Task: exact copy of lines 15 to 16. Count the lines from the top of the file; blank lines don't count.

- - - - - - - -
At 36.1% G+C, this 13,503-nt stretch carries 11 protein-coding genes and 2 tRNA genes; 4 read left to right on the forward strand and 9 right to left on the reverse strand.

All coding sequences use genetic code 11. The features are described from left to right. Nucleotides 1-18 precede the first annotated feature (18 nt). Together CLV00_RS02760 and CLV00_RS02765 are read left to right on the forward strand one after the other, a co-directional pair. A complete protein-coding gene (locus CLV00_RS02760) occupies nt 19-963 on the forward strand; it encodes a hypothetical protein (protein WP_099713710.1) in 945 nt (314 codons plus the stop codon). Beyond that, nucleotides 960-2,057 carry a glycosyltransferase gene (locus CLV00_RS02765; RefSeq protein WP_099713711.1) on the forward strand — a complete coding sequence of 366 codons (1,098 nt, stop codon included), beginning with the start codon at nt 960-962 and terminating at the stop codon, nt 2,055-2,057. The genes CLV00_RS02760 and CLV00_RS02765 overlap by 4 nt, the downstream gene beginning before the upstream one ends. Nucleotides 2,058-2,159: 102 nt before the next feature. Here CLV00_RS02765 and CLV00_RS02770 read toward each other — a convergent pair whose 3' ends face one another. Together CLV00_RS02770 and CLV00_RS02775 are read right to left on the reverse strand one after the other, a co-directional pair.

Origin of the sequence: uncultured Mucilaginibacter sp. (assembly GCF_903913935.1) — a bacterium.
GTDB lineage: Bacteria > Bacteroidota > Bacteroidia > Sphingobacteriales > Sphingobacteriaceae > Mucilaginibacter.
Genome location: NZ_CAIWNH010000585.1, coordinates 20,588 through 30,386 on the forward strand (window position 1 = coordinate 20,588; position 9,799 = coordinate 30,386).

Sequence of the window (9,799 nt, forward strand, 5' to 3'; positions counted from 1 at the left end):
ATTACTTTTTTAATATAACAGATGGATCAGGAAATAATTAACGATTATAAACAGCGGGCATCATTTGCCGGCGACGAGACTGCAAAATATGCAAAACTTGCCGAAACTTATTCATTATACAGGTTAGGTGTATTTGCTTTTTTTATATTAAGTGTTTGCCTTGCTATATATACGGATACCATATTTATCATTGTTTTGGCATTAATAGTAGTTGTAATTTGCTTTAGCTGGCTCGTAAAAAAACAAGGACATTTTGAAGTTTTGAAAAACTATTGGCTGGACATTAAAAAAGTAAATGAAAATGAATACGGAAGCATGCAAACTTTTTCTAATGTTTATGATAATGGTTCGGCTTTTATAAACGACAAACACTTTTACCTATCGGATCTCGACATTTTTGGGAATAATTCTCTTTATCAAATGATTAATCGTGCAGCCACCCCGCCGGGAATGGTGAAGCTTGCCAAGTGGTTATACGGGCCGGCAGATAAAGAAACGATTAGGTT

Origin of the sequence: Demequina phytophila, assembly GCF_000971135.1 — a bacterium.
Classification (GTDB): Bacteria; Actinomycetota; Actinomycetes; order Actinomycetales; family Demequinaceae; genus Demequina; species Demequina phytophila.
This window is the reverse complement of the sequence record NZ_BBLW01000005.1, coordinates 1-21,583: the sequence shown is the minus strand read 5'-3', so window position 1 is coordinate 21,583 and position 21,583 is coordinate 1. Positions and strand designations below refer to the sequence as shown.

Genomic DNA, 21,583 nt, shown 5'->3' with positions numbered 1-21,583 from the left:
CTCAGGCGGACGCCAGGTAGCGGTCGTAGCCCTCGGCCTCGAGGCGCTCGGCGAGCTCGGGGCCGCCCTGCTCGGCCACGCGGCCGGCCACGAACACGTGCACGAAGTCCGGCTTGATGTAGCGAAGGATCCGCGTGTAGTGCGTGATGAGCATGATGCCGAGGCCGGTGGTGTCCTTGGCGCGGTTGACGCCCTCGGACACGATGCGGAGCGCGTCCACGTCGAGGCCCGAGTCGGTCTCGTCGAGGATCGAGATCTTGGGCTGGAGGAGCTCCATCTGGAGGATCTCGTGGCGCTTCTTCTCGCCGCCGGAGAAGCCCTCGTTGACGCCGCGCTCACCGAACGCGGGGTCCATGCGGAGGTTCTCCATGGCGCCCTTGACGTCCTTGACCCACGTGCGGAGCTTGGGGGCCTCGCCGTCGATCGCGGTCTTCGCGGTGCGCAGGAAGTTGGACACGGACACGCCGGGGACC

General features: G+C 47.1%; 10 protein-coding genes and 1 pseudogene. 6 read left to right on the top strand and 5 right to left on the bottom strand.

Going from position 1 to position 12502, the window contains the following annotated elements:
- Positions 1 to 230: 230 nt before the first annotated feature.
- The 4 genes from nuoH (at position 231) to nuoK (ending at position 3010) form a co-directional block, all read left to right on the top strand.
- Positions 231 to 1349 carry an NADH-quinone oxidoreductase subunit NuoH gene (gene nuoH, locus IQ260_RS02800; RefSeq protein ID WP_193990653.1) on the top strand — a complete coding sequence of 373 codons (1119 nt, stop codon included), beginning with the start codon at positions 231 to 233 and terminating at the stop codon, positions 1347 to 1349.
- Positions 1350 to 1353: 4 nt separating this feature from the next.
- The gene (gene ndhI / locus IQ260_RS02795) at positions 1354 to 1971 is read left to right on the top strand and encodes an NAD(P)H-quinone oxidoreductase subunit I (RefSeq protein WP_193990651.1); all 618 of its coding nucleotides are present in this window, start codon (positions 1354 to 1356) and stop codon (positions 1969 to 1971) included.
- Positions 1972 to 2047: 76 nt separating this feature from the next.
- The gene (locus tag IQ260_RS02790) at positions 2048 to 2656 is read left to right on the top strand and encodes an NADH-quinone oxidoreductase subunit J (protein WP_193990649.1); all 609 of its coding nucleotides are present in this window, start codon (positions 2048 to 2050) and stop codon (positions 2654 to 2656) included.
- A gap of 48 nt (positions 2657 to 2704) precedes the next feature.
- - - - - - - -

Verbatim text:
- Positions 1 to 230: 230 nt before the first annotated feature.
- The 4 genes from nuoH (at position 231) to nuoK (ending at position 3010) form a co-directional block, all read left to right on the top strand.